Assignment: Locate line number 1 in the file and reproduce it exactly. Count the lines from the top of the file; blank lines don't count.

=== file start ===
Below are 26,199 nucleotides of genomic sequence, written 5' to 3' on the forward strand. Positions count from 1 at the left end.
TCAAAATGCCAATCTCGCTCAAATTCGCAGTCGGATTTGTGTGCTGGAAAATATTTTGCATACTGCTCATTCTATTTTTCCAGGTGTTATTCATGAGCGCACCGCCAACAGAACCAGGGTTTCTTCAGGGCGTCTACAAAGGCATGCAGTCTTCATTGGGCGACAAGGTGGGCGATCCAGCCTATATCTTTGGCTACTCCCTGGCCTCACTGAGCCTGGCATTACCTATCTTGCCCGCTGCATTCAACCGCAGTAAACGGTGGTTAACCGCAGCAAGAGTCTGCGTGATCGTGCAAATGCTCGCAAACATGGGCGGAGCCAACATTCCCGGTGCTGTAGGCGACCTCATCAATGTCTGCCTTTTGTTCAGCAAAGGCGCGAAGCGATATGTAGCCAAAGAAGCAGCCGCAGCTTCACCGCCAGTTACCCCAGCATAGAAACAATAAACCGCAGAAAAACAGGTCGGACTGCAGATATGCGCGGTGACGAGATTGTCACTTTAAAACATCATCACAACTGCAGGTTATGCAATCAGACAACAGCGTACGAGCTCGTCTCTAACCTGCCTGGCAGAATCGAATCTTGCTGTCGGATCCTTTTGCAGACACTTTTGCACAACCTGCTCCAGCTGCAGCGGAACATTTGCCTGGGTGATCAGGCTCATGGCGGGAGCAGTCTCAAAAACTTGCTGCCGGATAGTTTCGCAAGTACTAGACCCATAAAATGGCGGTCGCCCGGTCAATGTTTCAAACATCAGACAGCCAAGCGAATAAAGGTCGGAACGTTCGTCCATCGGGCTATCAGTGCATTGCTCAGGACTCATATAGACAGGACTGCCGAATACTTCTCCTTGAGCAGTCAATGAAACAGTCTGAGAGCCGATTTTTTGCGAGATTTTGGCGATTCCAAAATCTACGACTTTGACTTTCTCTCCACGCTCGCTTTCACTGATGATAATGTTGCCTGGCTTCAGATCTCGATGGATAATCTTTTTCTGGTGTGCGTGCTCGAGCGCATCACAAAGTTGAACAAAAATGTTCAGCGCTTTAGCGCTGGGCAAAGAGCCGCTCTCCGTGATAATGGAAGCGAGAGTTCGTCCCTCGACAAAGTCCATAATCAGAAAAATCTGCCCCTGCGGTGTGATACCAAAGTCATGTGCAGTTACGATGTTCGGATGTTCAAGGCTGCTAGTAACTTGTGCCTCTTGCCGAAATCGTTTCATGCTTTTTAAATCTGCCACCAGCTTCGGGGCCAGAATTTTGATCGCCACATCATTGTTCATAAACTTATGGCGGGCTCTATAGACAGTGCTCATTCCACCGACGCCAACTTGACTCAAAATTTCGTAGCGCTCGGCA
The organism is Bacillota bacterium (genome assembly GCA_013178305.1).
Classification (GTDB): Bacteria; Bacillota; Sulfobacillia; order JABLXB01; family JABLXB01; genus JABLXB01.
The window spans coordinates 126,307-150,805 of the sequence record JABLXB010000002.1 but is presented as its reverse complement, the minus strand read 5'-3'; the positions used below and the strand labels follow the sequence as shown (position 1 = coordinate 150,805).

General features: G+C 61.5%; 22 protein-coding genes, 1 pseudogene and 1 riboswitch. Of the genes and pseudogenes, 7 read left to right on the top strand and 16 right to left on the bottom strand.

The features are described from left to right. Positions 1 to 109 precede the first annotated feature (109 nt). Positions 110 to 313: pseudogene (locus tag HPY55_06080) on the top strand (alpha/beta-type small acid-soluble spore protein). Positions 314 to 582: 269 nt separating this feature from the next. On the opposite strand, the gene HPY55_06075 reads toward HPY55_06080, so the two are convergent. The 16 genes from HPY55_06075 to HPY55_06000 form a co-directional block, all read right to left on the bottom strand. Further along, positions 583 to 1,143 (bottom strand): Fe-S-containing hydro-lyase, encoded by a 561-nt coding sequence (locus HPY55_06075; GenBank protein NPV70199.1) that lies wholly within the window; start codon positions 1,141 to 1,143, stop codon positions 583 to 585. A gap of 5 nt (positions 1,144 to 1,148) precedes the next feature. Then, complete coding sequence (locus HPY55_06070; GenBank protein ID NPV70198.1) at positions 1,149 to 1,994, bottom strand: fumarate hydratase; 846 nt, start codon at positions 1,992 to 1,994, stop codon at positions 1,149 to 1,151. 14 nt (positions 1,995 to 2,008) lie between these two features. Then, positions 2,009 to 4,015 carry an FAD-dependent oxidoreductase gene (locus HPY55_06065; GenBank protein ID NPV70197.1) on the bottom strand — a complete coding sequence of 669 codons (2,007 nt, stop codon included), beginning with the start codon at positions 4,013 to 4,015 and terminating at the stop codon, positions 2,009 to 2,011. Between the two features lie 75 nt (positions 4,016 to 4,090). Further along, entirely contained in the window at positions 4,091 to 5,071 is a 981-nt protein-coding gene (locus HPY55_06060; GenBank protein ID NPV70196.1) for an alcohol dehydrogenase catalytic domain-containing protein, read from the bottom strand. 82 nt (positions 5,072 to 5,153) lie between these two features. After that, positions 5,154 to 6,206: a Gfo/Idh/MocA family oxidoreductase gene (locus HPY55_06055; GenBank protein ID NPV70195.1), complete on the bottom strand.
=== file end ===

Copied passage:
Below are 26,199 nucleotides of genomic sequence, written 5' to 3' on the forward strand. Positions count from 1 at the left end.